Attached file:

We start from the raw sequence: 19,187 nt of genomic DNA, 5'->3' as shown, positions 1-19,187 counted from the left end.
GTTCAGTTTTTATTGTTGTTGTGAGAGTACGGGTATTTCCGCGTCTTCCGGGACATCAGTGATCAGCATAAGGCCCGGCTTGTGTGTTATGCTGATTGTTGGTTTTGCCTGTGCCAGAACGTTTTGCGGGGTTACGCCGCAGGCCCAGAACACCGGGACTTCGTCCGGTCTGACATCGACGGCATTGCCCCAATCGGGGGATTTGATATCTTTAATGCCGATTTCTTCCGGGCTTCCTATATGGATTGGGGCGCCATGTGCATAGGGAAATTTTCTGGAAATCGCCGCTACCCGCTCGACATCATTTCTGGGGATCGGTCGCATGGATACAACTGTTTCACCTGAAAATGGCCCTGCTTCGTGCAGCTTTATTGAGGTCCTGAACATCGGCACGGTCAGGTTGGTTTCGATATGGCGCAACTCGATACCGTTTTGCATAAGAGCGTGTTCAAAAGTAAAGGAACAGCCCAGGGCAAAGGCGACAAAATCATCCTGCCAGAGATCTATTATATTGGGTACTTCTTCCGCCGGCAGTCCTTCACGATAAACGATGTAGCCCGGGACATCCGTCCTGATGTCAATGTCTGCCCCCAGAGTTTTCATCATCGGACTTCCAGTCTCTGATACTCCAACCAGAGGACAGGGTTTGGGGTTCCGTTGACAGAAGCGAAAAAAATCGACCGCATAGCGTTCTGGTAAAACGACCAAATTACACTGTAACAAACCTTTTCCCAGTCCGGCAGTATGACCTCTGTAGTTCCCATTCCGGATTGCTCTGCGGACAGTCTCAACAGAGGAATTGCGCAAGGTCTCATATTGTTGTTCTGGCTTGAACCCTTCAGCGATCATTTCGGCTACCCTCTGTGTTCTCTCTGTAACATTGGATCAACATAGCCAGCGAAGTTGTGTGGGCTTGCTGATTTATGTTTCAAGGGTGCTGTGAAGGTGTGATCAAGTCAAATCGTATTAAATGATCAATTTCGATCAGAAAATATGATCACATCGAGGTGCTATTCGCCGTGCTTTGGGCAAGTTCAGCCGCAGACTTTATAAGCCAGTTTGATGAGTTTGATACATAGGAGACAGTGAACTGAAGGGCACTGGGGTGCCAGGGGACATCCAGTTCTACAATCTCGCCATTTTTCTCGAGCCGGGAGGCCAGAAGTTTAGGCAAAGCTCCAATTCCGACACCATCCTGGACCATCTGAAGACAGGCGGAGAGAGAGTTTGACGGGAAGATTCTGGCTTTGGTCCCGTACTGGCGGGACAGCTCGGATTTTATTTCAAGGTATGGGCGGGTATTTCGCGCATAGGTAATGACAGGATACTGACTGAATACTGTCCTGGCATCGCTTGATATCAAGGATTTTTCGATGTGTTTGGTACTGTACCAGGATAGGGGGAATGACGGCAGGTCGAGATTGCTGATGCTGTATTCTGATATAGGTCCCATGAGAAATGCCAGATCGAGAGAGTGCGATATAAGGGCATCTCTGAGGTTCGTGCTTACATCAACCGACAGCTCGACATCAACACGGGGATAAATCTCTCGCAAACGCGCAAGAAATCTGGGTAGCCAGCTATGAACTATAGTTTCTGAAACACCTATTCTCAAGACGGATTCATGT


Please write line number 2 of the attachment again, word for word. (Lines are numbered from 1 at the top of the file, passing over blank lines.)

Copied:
GTTCAGTTTTTATTGTTGTTGTGAGAGTACGGGTATTTCCGCGTCTTCCGGGACATCAGTGATCAGCATAAGGCCCGGCTTGTGTGTTATGCTGATTGTTGGTTTTGCCTGTGCCAGAACGTTTTGCGGGGTTACGCCGCAGGCCCAGAACACCGGGACTTCGTCCGGTCTGACATCGACGGCATTGCCCCAATCGGGGGATTTGATATCTTTAATGCCGATTTCTTCCGGGCTTCCTATATGGATTGGGGCGCCATGTGCATAGGGAAATTTTCTGGAAATCGCCGCTACCCGCTCGACATCATTTCTGGGGATCGGTCGCATGGATACAACTGTTTCACCTGAAAATGGCCCTGCTTCGTGCAGCTTTATTGAGGTCCTGAACATCGGCACGGTCAGGTTGGTTTCGATATGGCGCAACTCGATACCGTTTTGCATAAGAGCGTGTTCAAAAGTAAAGGAACAGCCCAGGGCAAAGGCGACAAAATCATCCTGCCAGAGATCTATTATATTGGGTACTTCTTCCGCCGGCAGTCCTTCACGATAAACGATGTAGCCCGGGACATCCGTCCTGATGTCAATGTCTGCCCCCAGAGTTTTCATCATCGGACTTCCAGTCTCTGATACTCCAACCAGAGGACAGGGTTTGGGGTTCCGTTGACAGAAGCGAAAAAAATCGACCGCATAGCGTTCTGGTAAAACGACCAAATTACACTGTAACAAACCTTTTCCCAGTCCGGCAGTATGACCTCTGTAGTTCCCATTCCGGATTGCTCTGCGGACAGTCTCAACAGAGGAATTGCGCAAGGTCTCATATTGTTGTTCTGGCTTGAACCCTTCAGCGATCATTTCGGCTACCCTCTGTGTTCTCTCTGTAACATTGGATCAACATAGCCAGCGAAGTTGTGTGGGCTTGCTGATTTATGTTTCAAGGGTGCTGTGAAGGTGTGATCAAGTCAAATCGTATTAAATGATCAATTTCGATCAGAAAATATGATCACATCGAGGTGCTATTCGCCGTGCTTTGGGCAAGTTCAGCCGCAGACTTTATAAGCCAGTTTGATGAGTTTGATACATAGGAGACAGTGAACTGAAGGGCACTGGGGTGCCAGGGGACATCCAGTTCTACAATCTCGCCATTTTTCTCGAGCCGGGAGGCCAGAAGTTTAGGCAAAGCTCCAATTCCGACACCATCCTGGACCATCTGAAGACAGGCGGAGAGAGAGTTTGACGGGAAGATTCTGGCTTTGGTCCCGTACTGGCGGGACAGCTCGGATTTTATTTCAAGGTATGGGCGGGTATTTCGCGCATAGGTAATGACAGGATACTGACTGAATACTGTCCTGGCATCGCTTGATATCAAGGATTTTTCGATGTGTTTGGTACTGTACCAGGATAGGGGGAATGACGGCAGGTCGAGATTGCTGATGCTGTATTCTGATATAGGTCCCATGAGAAATGCCAGATCGAGAGAGTGCGATATAAGGGCATCTCTGAGGTTCGTGCTTACATCAACCGACAGCTCGACATCAACACGGGGATAAATCTCTCGCAAACGCGCAAGAAATCTGGGTAGCCAGCTATGAACTATAGTTTCTGAAACACCTATTCTCAAGACGGATTCATGT